VW wants to wipe the slate clean
The top management at German carmaker Volkswagen reported on the state of the company's internal investigations into the emissions scandal on Thursday and announced plans to foster a new business culture. Nothing but a failed PR stunt, some commentators write. Others praise the company for dealing openly with the crisis.
Admission of guilt exemplary
By frankly admitting its guilt Volkswagen will become a textbook example for corporate communication, the centre-left business daily Cinco Días comments admiringly: "The clear and simple mea culpa with which Volkswagen has reacted to the worst scandal in its history will probably be taught as a model of exemplary crisis management in business schools. The German group was shaken to its very foundations by the exposure of manipulated emissions levels in its diesel engines. Yesterday it published the initial conclusions of the internal investigation it is conducting not only to shed light on the causes and lack of checks, but also to restore the company's good image. … Independently of the pending judicial verdicts, admitting its guilt and at the same time restructuring its management is the best way for VW to turn this debacle into a lesson."
The wrong way to do PR
Volkswagen is embarrassing itself with botched PR strategies, the liberal business daily Wirtschaftsblatt writes: "So now we have it: the whole VW scandal was just a storm in a teacup because far fewer cars than initially believed were affected by the fraud and only a handful of employees were to blame for the whole mess anyway. They were immediately dismissed and the company is now back on track and ready to hit the gas pedal. With a tad of exaggeration, this is the kind of stuff VW told the public yesterday. Although it's still not clear exactly how many cars with manipulated software are on the road, two things are for sure: firstly, VW's PR crises should be required reading for future PR strategists - as an example of how not to do things. … And after all the hysterical public self-flagellation now they're suddenly saying the whole thing wasn't that bad after all? ... Secondly, other scandals have shown that it's always just a few lower-level employees who are blamed for infractions."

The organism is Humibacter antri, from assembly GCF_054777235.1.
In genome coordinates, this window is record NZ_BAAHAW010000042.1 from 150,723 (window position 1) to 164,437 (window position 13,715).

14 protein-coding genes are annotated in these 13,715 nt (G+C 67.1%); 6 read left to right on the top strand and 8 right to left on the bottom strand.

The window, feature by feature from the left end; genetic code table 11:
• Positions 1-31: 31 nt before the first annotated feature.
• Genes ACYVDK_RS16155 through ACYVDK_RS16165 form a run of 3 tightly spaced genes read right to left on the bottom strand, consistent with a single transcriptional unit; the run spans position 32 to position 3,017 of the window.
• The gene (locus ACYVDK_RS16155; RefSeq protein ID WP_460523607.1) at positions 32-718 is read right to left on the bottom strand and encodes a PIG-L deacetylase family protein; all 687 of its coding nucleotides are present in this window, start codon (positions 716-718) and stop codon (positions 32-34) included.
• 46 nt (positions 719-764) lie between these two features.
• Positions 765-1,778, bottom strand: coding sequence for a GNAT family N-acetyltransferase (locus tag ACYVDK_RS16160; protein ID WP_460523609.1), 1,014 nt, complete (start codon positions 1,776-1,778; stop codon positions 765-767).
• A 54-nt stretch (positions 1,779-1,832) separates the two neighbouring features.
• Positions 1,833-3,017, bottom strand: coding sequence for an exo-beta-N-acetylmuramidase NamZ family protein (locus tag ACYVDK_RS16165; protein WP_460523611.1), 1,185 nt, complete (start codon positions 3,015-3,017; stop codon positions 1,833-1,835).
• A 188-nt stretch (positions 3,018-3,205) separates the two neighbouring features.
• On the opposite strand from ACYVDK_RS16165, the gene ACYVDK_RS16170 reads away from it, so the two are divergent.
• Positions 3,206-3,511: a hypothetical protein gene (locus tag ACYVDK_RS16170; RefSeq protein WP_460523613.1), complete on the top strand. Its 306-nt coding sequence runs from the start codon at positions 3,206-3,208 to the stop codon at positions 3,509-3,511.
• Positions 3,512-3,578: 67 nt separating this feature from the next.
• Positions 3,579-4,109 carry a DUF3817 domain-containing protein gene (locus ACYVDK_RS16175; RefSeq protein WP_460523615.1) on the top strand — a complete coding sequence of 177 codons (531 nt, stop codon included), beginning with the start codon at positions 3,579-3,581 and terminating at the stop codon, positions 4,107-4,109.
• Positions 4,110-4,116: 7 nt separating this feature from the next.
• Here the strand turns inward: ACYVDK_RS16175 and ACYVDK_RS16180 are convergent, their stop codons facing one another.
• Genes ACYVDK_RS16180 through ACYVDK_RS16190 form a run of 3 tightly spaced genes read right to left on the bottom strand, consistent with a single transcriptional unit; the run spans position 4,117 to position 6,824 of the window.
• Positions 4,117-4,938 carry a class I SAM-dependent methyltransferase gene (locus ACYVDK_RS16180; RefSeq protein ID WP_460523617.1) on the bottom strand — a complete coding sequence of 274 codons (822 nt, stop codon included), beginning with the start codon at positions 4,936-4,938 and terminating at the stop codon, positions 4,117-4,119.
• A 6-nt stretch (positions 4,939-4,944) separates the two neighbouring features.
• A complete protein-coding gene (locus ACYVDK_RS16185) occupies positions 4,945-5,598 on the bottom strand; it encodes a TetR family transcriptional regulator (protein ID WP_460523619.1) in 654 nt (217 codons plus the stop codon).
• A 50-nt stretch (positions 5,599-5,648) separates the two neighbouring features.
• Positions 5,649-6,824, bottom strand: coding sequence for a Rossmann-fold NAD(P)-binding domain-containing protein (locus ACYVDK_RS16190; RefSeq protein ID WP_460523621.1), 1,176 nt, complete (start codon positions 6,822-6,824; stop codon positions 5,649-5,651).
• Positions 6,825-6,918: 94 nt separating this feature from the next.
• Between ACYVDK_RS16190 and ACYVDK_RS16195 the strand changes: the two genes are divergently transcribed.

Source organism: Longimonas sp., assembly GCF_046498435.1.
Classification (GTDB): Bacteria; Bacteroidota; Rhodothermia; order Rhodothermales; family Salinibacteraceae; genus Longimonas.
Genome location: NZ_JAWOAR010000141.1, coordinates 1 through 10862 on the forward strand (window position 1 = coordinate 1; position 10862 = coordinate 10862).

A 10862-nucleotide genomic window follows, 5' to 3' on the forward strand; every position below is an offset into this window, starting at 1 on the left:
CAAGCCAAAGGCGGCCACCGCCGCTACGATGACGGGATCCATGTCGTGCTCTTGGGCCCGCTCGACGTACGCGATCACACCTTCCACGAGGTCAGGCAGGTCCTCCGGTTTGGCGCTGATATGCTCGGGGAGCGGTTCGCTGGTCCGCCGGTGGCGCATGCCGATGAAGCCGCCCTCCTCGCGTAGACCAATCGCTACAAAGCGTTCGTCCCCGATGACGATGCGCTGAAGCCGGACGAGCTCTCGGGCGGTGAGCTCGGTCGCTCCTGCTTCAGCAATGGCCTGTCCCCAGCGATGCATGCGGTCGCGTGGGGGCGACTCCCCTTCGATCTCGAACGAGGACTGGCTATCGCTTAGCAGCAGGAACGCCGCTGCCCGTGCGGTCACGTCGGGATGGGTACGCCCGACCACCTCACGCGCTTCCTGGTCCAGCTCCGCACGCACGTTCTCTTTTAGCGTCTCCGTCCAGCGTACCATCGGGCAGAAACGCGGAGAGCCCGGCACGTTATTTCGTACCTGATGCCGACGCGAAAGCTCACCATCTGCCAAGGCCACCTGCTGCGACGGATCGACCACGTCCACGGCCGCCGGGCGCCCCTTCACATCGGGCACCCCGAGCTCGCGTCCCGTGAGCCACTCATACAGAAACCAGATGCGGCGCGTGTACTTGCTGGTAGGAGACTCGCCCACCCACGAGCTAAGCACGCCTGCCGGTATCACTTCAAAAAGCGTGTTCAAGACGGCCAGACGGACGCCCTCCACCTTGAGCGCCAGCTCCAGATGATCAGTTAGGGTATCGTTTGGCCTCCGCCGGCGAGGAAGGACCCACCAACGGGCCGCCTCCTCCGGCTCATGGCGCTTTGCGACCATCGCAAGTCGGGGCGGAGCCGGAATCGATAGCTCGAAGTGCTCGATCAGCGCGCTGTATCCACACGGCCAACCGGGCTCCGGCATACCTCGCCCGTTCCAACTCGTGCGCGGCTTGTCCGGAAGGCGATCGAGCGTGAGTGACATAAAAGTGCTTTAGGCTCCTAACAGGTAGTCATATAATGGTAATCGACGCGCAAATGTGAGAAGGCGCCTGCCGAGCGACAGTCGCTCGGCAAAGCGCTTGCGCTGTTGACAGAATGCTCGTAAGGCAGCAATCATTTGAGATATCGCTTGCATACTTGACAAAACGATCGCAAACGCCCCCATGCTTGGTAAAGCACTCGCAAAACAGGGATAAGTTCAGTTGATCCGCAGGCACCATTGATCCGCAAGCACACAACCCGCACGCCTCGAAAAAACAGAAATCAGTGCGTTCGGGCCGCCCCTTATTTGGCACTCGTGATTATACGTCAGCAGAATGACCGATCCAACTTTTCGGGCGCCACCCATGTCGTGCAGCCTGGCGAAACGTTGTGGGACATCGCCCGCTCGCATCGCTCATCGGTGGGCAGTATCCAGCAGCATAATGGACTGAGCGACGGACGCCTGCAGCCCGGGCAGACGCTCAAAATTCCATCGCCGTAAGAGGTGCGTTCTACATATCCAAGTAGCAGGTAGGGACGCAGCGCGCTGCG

VW management must quickly restore trust
Volkswagen boss Matthias Müller declared on Thursday that credibility and trust rather than sales figures and profit margins were now the yardstick by which the company would measure its performance. The liberal-conservative daily Tagesspiegel praises the initiative and calls for these words to be followed by deeds: "How do you instil this morale in a multinational company with 600,000 employees in 120 factories? A company where there was apparently so much kowtowing to the bosses and such antiquated management structures that the pressure to perform and keep costs down pushed engineers to resort to illegal tricks. … The culprits must be found and punished, the customers compensated, and the structures renewed. Otherwise the entire leadership risks losing its credibility a second time. Volkswagen broke its quality standards by manipulating emissions tests. Now it must stick to its pledge to become a better company."